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(The British Game-11)

Notwithstanding the desperate situation, and knowing that unless help was sent immediately, both the Muslims and the Pandits of Srinagar would be butchered by the Pakistani raiders, and the Valley of Kashmir would be lost to Pakistan, Mountbatten still insisted that unless the Instrument of Accession was signed by J&K in favour of India, India should not send army to Kashmir. It seemed to be a deliberate delaying technique on the part of Mountbatten to ensure Pakistani possession of J&K by force, and a fait accompli for India—as the British desired.

VP Menon flew to Jammu the same day—Sunday, 26 October 1947—with the Instrument of Accession to have it signed by Hari Singh, which he did.

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Monday, 27 October 1947. The Defence Committee meeting was held on 27 October 1947, presided by Mountbatten. It was attended by Nehru, Patel, Sardar Baldev Singh and other ministers. VP Menon, HM Patel and Sam Manekshaw were invitees. After the accession papers were presented by Sardar Patel, Sam Manekshaw apprised the Committee of the Military situation. Sam informed the Committee that the raiders were hardly seven to nine kilometres from Srinagar; and unless the troops were flown in immediately, Srinagar would be lost, because going by road would take days, and once the raiders got to the airport and Srinagar, it would not be possible to fly-in the troops. He further informed that everything was ready at the airport, and the troops could be immediately air-lifted, once the orders were issued.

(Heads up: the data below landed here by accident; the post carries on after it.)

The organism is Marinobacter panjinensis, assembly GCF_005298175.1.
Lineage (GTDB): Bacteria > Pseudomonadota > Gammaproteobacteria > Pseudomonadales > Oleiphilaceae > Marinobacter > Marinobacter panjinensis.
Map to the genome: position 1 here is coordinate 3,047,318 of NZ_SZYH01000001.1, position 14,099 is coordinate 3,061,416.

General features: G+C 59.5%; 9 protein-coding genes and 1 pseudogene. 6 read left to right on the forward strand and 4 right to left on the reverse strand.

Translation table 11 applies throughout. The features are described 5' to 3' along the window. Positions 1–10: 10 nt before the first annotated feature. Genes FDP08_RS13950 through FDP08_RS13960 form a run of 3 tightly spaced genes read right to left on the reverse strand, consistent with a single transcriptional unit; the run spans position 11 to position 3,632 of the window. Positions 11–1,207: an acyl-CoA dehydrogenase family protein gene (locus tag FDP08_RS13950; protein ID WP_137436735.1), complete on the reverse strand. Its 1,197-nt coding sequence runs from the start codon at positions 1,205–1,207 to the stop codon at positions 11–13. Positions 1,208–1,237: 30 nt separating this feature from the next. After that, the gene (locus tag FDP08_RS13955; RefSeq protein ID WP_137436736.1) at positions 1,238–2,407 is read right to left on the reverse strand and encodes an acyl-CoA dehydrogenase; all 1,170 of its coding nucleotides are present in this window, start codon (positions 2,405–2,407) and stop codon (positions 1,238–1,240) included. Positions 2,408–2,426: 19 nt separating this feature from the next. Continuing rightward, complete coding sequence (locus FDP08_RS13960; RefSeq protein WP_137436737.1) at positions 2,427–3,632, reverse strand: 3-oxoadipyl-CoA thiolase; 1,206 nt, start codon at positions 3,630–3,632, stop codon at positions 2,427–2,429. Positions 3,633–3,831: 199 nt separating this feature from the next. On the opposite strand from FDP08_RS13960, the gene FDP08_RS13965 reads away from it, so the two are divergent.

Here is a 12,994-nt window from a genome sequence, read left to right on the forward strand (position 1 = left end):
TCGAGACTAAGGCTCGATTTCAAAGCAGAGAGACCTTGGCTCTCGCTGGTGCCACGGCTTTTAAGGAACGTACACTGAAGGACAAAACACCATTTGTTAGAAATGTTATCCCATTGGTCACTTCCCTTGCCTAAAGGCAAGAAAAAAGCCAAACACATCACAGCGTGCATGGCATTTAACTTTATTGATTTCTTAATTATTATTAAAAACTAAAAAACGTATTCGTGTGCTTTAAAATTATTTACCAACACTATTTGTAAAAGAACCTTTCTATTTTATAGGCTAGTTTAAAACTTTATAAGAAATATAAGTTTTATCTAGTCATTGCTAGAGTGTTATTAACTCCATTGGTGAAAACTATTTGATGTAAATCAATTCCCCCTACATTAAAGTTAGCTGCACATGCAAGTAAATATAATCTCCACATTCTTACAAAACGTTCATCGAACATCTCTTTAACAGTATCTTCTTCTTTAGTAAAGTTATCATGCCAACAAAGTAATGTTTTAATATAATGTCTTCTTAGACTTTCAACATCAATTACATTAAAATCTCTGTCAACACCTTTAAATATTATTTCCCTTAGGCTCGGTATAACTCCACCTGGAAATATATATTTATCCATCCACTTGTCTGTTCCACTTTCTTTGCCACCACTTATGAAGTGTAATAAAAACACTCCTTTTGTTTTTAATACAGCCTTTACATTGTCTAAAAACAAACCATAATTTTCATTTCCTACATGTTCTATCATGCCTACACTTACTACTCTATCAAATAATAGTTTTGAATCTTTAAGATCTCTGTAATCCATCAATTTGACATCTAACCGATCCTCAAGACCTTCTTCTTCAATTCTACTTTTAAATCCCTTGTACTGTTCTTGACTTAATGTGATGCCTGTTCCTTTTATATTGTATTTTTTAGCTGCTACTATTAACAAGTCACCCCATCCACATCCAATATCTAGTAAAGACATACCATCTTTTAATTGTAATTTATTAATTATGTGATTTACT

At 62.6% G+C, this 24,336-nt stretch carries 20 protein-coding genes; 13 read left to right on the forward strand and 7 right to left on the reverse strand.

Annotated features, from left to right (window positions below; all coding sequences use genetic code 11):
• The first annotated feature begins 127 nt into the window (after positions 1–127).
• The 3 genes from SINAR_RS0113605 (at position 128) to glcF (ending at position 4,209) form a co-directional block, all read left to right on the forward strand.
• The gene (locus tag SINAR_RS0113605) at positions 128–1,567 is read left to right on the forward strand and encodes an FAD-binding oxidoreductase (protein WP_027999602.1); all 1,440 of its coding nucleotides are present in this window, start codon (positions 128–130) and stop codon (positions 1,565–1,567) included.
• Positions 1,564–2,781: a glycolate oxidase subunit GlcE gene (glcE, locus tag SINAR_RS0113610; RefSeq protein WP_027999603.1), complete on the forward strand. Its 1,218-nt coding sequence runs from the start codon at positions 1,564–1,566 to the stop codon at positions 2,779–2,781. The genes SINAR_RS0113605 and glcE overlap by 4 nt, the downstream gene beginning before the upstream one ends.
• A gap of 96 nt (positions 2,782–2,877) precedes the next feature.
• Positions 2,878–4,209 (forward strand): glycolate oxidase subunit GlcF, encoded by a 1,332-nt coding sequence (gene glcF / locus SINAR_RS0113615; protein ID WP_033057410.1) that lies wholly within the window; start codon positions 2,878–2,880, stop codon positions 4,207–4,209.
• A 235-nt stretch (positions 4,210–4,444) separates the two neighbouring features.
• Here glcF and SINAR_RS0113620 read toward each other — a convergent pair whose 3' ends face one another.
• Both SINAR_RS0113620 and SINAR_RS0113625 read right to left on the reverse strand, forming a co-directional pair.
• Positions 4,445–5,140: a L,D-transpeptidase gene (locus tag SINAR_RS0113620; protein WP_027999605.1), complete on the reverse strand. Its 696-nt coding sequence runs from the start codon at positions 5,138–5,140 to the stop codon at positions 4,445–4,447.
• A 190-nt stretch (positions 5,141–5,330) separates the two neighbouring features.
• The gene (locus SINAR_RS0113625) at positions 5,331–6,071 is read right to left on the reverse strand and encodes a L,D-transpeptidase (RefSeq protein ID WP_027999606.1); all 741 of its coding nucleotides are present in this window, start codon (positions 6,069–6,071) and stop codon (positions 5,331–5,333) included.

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British were serving pro-Pakistani British interests. But, Nehru? Why couldn’t Nehru recognise the British machinations and come to grips with the unfolding crisis that required prompt action from India of airlifting troops to Srinagar, failing which there was a definite possibility of India losing Kashmir forever. What was critical was timely action, not dithering. Sending troops later or leaving the matter to the UN would have meant allowing Pakistan to occupy Kashmir by force, and Kashmir becoming part of Pakistan as a fait accompli, which Pakistan wanted, and to which Britain was more than willing to turn a blind eye. But for Sardar Patel, it is doubtful—because the British didn’t want it and Nehru had hang-ups and was reluctant—if the prompt action of airlifting troops to Srinagar would have been taken, as corroborated by the following words of Sam Manekshaw.